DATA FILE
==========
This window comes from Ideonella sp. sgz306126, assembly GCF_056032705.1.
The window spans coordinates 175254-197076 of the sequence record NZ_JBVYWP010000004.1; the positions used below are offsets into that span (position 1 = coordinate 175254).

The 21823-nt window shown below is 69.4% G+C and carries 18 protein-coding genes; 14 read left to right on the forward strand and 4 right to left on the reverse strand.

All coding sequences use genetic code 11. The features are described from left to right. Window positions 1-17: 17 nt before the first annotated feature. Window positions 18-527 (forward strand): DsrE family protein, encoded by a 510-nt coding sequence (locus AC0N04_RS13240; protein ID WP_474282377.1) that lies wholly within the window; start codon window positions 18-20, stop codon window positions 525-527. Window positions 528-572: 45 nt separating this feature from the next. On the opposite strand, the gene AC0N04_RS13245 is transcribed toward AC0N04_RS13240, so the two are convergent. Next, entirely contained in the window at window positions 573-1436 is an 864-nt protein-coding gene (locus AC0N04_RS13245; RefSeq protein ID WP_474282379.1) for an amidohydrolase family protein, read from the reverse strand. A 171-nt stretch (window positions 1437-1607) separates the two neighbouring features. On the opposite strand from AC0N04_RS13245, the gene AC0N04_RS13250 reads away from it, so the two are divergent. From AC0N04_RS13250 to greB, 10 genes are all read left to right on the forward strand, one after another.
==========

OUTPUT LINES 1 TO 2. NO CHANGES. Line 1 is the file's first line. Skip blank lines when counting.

This window comes from Ideonella sp. sgz306126, assembly GCF_056032705.1.
The window spans coordinates 175254-197076 of the sequence record NZ_JBVYWP010000004.1; the positions used below are offsets into that span (position 1 = coordinate 175254).